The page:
Many people may be upset that you can’t get a Pixel that competes with other flagships on a raw performance basis this year, but I’d wager that Pixels don’t need to be the fastest phones on the market. The whole point of the Pixel experience is a move towards ambient computing. That is, using your phone less and getting the information you need with your voice. Plus, the Pixel UI is so well-tuned to Pixel hardware, you probably won’t notice any slowdowns unless you’re playing the most demanding games the Play Store has to offer.

In everyday use, the Pixel 5 performed adequately. I didn’t notice any performance issues or slowdowns, and the phone jumped between apps with ease. There were no apps kicked from RAM due to the healthy 8GB of memory, while the 90Hz display made everything feel fluid. That being said, I don’t game on my phone very often, and there are sure to be plenty of dedicated gaming Pixel 5 reviews if you look around.

In benchmarks, the Google Pixel 5 performed well enough, but it certainly wasn’t the highest score for a Snapdragon 765G device. The Google Pixel 5 notched a score of 2,633 in Geekbench 4 single-core and 5,994 in multi-core. In comparison, the OnePlus Nord scored 2,853 and 7,896 in Geekbench 4 single- and multi-core tests, respectively.

One spec that the Snapdragon 765G does hold on to compared to the 865 is 5G connectivity. The Pixel 5 uses the slower Qualcomm X52 modem vs the X55 you’ll find in the flagship variant, but if you’re getting mid-band 5G in your area you could still see a nice boost in speeds. I was hanging with a friend on a rooftop recently and noticed I was pulling 150Mbps down on Google Fi 5G. If you’re on Verizon, the Pixel 5 supports mmWave 5G as well, which can pull down even more insane speeds.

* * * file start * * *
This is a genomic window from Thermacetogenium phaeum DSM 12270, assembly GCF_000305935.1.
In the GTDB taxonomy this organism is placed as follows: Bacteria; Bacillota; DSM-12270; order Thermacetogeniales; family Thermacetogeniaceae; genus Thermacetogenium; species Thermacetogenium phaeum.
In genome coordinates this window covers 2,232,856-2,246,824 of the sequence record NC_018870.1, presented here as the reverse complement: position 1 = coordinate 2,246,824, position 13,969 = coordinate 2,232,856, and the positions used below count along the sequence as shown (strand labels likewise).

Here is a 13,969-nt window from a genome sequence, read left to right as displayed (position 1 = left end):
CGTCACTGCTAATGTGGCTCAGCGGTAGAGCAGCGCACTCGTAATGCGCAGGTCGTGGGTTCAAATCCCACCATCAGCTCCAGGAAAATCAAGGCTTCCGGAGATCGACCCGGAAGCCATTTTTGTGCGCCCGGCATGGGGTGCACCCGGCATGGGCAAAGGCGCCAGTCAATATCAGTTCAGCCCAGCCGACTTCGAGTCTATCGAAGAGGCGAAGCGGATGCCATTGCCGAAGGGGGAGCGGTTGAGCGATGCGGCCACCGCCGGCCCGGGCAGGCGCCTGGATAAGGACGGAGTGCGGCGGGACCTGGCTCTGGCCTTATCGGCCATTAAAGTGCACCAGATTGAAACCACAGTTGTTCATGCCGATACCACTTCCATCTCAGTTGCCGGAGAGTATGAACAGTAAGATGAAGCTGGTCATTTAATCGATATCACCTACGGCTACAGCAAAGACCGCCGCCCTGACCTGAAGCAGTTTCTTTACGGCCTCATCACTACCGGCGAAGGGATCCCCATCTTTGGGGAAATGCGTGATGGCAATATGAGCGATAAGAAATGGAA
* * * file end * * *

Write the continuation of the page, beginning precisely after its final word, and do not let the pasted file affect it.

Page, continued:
5G probably isn’t a game-changer for most people, but it can pull some impressive speeds if you have coverage.

The Pixel 5 sports 128GB of storage, which should be adequate for most people. It is a bit funny that even the $ 350 Pixel 4a sports the same capacity, but that’s more of a positive for the Pixel 4a then a negative for the Pixel 5. Expandable storage would have been a good way to set the Pixel 5 further apart from the Pixel 4a or Pixel 4a 5G, but Google’s aggressive storage offloading via apps like Google Photos should make this a healthy capacity for most.

Another pretty massive change this year is the move to a much bigger battery on the Pixel 5. The phone sports a 4,080mAh cell. While that’s not quite as massive as some competing phones, it’s easily the biggest cell ever in a Pixel phone. For comparison, the Pixel 4 sported a 2,800mAh battery and used a more power-hungry processor in the form of the Qualcomm Snapdragon 855. Considering the Pixel 4’s abysmal battery was the weakest point about the phone, the bigger cell is a welcome change.

In daily use, the battery life on the Pixel 5 was quite good. On an average day, the phone lasted nearly eight hours of screen-on time, equating to taking the device off the charger at 8:30 AM and seeing it die around 11 PM the next day. On a heavier day where I shot plenty of 4K video, used almost exclusively mobile data, and didn’t have service for a good portion of the day, the phone pulled closer to six hours of screen-on time. I took it off the charger at 7:30 AM that day and it had 10% left when I went to bed at 12:30 AM. Not bad.

The Pixel 5 ships with an 18W fast charger. While that’s an acceptable charging speed, it’s starting to feel quite slow compared to its competition. This was fast around the era of the original Pixel, but since then, even mid-ranged devices can hit 30W of charging, with other devices like the Oppo Find X2 Pro or OnePlus 8T hitting 65W from a cable. I feel like I say this every single time I review a Pixel, but I’d really like to see faster wired charging speeds from Google.